[Ruskin's reading of Tintoretto's Annunciation, as I have shown in my later works, provided one of the basic inspirations for the Pre-Raphaelite Brotherhood, for it provided the young painters with a means of combining hard-edge, near-photographic realism with serious, uplifting themes. For discussions of this Ruskinian influence and its wide effects, see "The Influence of John Ruskin" in William Holman Hunt and Typological Simbolism (Yale UP, 1979) and Typology and the Visual Arts" in Victorian Types, Victorian Shadows (Routledge, 1980).]

In addition, Evangelical typology not only contributed heavily to Ruskin's practice as interpretive critic — by providing him both with a thorough knowledge of conventional types and with the attitudes requisite for complex symbolic readings — but also influenced his art theory. Most importantly, the attitudes which Ruskin derived from Evangelical readings of scripture led him to formulate an artistic program for Victorian painting, one, he believed, more suited to the needs of the age than the genre scenes and domestic narratives so popular at the Academy. His pleasure in allegory, which characterizes much of his response to art after the first volume of Modern Painters, marks a change from his earlier views, for he had not always voiced such sympathy toward allegory in painting. In an essay which he contributed to Loudon's Architectural Magazine in 1838, five years before the beginning of Modern Painters, Ruskin voices attitudes much different from those apparent in his frequent later praise of this symbolic mode. Holding that allegory cannot be combined with a realistic style, he obviously believes that a work in this mode must set itself apart, clearly and definitely, from the world of fact: "All allegory must be perfect in itself, or it is absurd; therefore, allegory cannot be combined with nature" (1.256). His other remarks about the "mechanical" (1.256) nature of allegory, which suggest that he believes it requires rigid symmetry, reveal that at this point he had a far more restricted view of pictorial symbolism than he later evolved. In fact, when thus commenting upon allegorical art in 1838, he seems to limit it to emblems of fame which float over the heads of victorious generals. Nonetheless, despite these views, he tentatively allowed in a note that "if the surrounding features could be made a part of the allegory, their combination might be proper." Therefore: "where the allegorical images are representations of truth, bearing a hidden signification, it is sometimes possible to make nature a part of the allegory" (l.256n). This realization that the artist might endow a realistically painted scene with allegorical meanings became the basis for his conceptions of the allegorical grotesque, and his hesitant acceptance of this notion of symbolism in 1838 evolved more than a decade later into the assertion that he awaits "the dawn of a new era of art, in a true unison of the grotesque with the realistic power" (5.137).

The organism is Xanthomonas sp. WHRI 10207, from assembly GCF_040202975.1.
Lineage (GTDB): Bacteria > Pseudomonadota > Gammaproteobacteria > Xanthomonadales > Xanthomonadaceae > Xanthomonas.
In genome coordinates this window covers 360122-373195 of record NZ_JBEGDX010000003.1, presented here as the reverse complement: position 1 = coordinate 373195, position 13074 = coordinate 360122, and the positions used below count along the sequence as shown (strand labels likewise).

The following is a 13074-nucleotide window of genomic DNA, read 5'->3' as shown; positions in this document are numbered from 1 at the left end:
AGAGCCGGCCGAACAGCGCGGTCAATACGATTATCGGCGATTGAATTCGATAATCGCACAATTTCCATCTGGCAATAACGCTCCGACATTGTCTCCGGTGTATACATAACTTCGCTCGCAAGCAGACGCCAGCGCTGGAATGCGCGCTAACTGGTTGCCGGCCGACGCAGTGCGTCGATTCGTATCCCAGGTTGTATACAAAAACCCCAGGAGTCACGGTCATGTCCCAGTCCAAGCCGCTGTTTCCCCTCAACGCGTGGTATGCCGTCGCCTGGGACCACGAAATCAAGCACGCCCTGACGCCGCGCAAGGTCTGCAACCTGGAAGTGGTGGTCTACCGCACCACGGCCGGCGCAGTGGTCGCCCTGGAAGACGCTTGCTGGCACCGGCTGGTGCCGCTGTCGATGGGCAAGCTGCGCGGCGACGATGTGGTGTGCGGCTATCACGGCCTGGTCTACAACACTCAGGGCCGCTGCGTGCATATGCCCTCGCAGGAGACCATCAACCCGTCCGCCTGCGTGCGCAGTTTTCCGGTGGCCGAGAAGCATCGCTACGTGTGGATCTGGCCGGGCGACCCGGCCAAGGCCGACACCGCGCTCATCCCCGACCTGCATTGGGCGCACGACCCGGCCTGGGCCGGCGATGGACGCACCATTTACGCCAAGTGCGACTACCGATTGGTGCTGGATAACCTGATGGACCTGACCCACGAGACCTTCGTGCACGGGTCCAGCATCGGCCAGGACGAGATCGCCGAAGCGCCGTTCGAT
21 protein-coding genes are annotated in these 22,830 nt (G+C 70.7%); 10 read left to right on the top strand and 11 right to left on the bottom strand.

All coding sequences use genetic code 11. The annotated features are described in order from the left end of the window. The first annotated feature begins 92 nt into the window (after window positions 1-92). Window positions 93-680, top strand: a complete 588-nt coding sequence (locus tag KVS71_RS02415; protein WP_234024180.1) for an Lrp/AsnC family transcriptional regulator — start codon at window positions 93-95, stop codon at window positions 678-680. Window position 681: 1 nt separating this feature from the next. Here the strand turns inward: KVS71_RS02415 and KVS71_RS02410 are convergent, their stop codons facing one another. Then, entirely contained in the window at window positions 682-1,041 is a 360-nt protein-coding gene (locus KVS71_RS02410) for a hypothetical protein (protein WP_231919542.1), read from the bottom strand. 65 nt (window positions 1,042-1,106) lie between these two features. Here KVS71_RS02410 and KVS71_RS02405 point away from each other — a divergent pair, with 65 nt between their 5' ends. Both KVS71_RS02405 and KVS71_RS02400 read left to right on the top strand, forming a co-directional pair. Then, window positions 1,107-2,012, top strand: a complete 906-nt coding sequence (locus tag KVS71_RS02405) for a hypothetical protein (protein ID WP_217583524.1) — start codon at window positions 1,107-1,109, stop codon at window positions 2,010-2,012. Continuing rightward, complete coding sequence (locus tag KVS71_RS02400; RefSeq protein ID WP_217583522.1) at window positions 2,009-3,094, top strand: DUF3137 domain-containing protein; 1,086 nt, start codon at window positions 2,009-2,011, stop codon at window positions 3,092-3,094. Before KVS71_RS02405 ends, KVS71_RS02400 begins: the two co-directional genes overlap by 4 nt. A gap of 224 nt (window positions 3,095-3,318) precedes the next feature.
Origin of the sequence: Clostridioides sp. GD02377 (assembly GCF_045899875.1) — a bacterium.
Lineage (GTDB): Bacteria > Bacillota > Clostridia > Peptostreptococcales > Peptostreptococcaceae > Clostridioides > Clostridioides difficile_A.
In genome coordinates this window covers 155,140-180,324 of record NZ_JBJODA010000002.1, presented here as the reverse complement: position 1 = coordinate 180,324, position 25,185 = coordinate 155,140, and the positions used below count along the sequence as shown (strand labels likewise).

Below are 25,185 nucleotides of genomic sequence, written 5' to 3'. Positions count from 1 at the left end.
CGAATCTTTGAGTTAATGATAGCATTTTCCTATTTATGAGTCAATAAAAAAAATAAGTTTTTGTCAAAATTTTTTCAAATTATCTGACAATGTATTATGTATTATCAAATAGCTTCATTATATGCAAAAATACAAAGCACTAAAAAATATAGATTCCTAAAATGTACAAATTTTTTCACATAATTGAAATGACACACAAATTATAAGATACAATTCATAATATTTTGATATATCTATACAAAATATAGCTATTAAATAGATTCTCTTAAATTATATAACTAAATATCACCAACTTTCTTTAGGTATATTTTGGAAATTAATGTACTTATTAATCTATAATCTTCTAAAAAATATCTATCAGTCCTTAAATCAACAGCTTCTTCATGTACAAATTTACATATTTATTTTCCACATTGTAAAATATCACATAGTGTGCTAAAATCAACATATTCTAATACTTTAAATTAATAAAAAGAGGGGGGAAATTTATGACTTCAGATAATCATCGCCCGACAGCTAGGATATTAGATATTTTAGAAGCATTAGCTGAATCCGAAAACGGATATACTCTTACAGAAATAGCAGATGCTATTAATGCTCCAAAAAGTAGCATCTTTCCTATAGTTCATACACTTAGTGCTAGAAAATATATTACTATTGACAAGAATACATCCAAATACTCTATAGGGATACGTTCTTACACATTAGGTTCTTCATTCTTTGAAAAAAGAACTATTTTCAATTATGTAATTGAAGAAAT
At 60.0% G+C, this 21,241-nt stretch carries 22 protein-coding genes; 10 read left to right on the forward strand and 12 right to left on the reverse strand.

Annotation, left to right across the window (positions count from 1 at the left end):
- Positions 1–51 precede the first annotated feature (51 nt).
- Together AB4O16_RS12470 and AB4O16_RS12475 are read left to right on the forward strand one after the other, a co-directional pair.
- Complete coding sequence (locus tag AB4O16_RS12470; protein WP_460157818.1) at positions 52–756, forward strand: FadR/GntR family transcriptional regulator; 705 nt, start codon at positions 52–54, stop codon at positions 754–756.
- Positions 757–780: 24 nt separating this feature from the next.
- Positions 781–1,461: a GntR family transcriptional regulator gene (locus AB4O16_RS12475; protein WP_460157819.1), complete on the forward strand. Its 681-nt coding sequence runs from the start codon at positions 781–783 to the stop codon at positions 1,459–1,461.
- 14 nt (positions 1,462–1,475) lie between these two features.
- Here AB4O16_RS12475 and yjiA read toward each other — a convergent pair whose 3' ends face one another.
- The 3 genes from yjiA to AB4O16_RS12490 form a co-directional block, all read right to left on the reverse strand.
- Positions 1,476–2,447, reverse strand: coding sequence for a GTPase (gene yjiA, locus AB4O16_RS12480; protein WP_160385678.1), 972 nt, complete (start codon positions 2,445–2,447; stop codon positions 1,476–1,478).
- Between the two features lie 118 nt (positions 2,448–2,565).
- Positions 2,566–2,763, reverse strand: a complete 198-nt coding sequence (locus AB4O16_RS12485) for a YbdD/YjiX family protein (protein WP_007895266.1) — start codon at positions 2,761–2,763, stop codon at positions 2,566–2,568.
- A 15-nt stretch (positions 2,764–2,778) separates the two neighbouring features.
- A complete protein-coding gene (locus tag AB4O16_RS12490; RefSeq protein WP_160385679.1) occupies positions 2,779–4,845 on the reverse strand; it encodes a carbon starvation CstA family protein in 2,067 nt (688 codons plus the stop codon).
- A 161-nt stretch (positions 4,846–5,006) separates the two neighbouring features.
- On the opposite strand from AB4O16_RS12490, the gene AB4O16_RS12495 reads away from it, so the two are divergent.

The evolution of his habits of scriptural exegesis into a program for contemporary painting was characteristically complex. First of all, his Italian journeys in preparation for the second volume of Modern Painters, and his reading of Lindsay and Rio, had convinced him of the major value of medieval and Renaissance art, and, realizing that this art, rather than that of landscape, formed the central tradition of Western art, he increasingly granted it reverence and praise. Captivated by the work of Florence, Rome, and Venice, he turned to it, rather than to the creations of Turner, for his examples of beauty and imagination in the second volume, and then, having apparently led himself and his reader far from their proposed critical itinerary, he saw the need in the third volume to set the art of Turner within a larger context. Thus, he had now first to explain the rise of interest in landscape, something of an anomaly in the history of art, and second he had to explain how he could praise medieval works which did not seem to fit the criteria of his opening volume. In the course of detailing the history of landscape and the art devoted to it, Ruskin pointed out that the painting of Christian times falls "into two great masses — Symbolic and Imitative" (5.262), and that the criteria for one do not fit the other. Afterwards he consistently maintained this distinction, explaining in his commentaries on Giotto, for instance, that the "abstract and symbolical suggestion will always appeal to one order of minds, the dramatic completeness to another. Unquestionably, the last is the greater achievement of intellect, but the manner and habit of thought are perhaps loftier in Giotto [than in later painters]. Veronese leads us to perceive the reality of the act, and Giotto to understand its intention"(24.101).